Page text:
Mashable’s new content chief on ditching general news
When Mashable brought on former New York Times executive editor Jim Roberts in October 2013, the upstart digital media company took an ambitious leap into the crowded field of general news. That meant devoting resources to covering the conflict in Ukraine — and competing with the likes of the New York Times and CNN.
Now, two and a half years later, the company is trimming its sails. A week ago Mashable announced it would lay off 30 people and narrow its focus to core areas like tech and entertainment through digital lens. It replaced Roberts with Greg Gittrich as chief content officer. The Daily News, NBC News and Vocativ alum said his focus is establishing Mashable’s clear identity on “where culture and technology meet.”
“It’s important to have a clear identity, and to know where your areas of strength and expertise are,” Gittrich said on this week’s Digiday Podcast. “General news is tough because you’re chasing the sun. You’re competing not only with NBC News, BBC, AP and Reuters, but with anybody with a phone who is at the scene.”
Below are highlights from the half-hour conversation, lightly edited and condensed for clarity.
Seeking scale, many in digital media lost their way.
With news of Mashable’s cuts and BuzzFeed missing its revenue forecasts, the pendulum has swung in the media industry from those amassing large audience numbers. At the root of the race for giant audiences: big rounds of funding that gave publishers like Mashable no choice but to find ways to get big fast, particularly with declining ad rates.
“Looking for audience and looking for ways to scale, no doubt,” Gittrich said of publishers stretching their editorial mandates. “The last five years, the amount of stories has increased. It was already large, but the amount of stories being created has increased. It was already large. The amount of coverage now competing for attention is much larger, which makes it important to focus and to have that identity and voice.”
Mashable’s focus: culture meets tech.
Now that publishers are waking up to the idea they can’t be all things to all people, the question is what they’ll stand for exactly. Mashable began as a blog devoted to social media. After its foray into general news, Gittrich sees a return to its roots, in a sense. The mandate now is to look at everything through the lens of how tech is altering culture and society.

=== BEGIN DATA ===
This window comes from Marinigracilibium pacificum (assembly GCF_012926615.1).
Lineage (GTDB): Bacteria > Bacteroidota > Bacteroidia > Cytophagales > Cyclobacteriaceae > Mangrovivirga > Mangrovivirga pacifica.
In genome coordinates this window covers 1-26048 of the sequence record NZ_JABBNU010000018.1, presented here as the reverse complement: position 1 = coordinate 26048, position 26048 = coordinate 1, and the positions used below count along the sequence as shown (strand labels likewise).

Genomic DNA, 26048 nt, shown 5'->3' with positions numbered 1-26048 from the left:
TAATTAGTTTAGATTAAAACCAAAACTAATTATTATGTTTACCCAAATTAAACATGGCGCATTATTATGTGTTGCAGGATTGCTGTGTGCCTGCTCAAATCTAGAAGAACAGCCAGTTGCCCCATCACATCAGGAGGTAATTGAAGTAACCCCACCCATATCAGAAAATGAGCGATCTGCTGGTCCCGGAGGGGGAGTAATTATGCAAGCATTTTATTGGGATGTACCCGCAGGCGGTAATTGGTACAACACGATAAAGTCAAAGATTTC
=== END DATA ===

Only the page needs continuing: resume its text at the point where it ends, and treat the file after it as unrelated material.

“Our audience is young. It’s impossible for them to separate their digital life and their real life. They’re making technology work for them. They’re not worried about the latest thing to come out. They’re interested in how to game it, whether it’s good or not. The way we think of the voice of the coverage is we want to be informed, we want to be entertaining where appropriate, and then we want to be optimistic. The key is that voice needs to be consistent. That’s the challenge ahead.”
Mashable, like all publishers, needs diverse revenue streams.
Underpinning a lot of the angst in the media world is the commoditization of advertising, particularly display ads. Publishers that over-indexed in advertising in their revenue portfolio need to diversify. For Mashable, that means complementing standardized ads with more branded content and to continue licensing its viral-monitoring tech.
“We, and our competitors no doubt, are looking for several ways to bring in money,” Gittrich said. “I’m the guy who focuses on the audience. It starts with them. We have to be very realistic and stay on top of the audience patterns.”
Video is an audience-driven phenomenon.
Mashable, like BuzzFeed and other publishers, is emphasizing video. CEO Pete Cashmore said video would be a major focus going forward. Gittrich said he expects half the content Mashable creates to be video in many forms, whether a Snapchat story or a documentary. But many see this as a Hail Mary play: video still gets high ad rates, and platforms like Facebook want it, so publishers are responding. Gittrich insisted this is an audience-driven phenomenon.
“I don’t think you can separate the two,” Gittrich said of whether the video craze is based on audience or business demands. “Without questions, video is easier to make and distribute and more enjoyable to watch on your phone and also on Apple TV and other devices. Five years ago, the best way to watch video was pull up a website and sit through a pre-roll to watch a video.”
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